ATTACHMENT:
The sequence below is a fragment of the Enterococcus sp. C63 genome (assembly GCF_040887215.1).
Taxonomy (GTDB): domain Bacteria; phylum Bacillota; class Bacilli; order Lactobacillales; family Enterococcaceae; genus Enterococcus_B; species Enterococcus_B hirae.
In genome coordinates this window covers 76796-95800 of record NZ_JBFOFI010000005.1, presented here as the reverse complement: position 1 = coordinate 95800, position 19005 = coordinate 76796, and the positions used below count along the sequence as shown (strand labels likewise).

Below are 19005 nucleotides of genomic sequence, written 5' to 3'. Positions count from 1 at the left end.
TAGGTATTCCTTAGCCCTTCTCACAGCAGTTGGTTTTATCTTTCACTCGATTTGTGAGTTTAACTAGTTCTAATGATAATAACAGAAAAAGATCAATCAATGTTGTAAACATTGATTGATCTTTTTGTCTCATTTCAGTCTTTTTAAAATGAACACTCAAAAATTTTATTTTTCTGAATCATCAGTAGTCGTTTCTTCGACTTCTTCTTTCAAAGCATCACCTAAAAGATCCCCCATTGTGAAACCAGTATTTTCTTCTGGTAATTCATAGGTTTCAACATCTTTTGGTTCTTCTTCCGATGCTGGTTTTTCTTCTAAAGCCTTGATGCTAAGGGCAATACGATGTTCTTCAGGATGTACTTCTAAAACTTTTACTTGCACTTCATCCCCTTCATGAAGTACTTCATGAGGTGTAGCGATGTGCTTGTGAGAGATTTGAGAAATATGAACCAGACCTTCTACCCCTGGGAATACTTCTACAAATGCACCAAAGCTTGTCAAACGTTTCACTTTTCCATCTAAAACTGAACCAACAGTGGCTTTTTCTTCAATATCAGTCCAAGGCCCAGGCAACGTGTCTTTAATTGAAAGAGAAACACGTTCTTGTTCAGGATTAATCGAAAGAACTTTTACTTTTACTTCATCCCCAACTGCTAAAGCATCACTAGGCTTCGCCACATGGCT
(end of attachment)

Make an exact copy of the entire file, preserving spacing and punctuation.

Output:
The sequence below is a fragment of the Enterococcus sp. C63 genome (assembly GCF_040887215.1).
Taxonomy (GTDB): domain Bacteria; phylum Bacillota; class Bacilli; order Lactobacillales; family Enterococcaceae; genus Enterococcus_B; species Enterococcus_B hirae.
In genome coordinates this window covers 76796-95800 of record NZ_JBFOFI010000005.1, presented here as the reverse complement: position 1 = coordinate 95800, position 19005 = coordinate 76796, and the positions used below count along the sequence as shown (strand labels likewise).

Below are 19005 nucleotides of genomic sequence, written 5' to 3'. Positions count from 1 at the left end.
TAGGTATTCCTTAGCCCTTCTCACAGCAGTTGGTTTTATCTTTCACTCGATTTGTGAGTTTAACTAGTTCTAATGATAATAACAGAAAAAGATCAATCAATGTTGTAAACATTGATTGATCTTTTTGTCTCATTTCAGTCTTTTTAAAATGAACACTCAAAAATTTTATTTTTCTGAATCATCAGTAGTCGTTTCTTCGACTTCTTCTTTCAAAGCATCACCTAAAAGATCCCCCATTGTGAAACCAGTATTTTCTTCTGGTAATTCATAGGTTTCAACATCTTTTGGTTCTTCTTCCGATGCTGGTTTTTCTTCTAAAGCCTTGATGCTAAGGGCAATACGATGTTCTTCAGGATGTACTTCTAAAACTTTTACTTGCACTTCATCCCCTTCATGAAGTACTTCATGAGGTGTAGCGATGTGCTTGTGAGAGATTTGAGAAATATGAACCAGACCTTCTACCCCTGGGAATACTTCTACAAATGCACCAAAGCTTGTCAAACGTTTCACTTTTCCATCTAAAACTGAACCAACAGTGGCTTTTTCTTCAATATCAGTCCAAGGCCCAGGCAACGTGTCTTTAATTGAAAGAGAAACACGTTCTTGTTCAGGATTAATCGAAAGAACTTTTACTTTTACTTCATCCCCAACTGCTAAAGCATCACTAGGCTTCGCCACATGGCT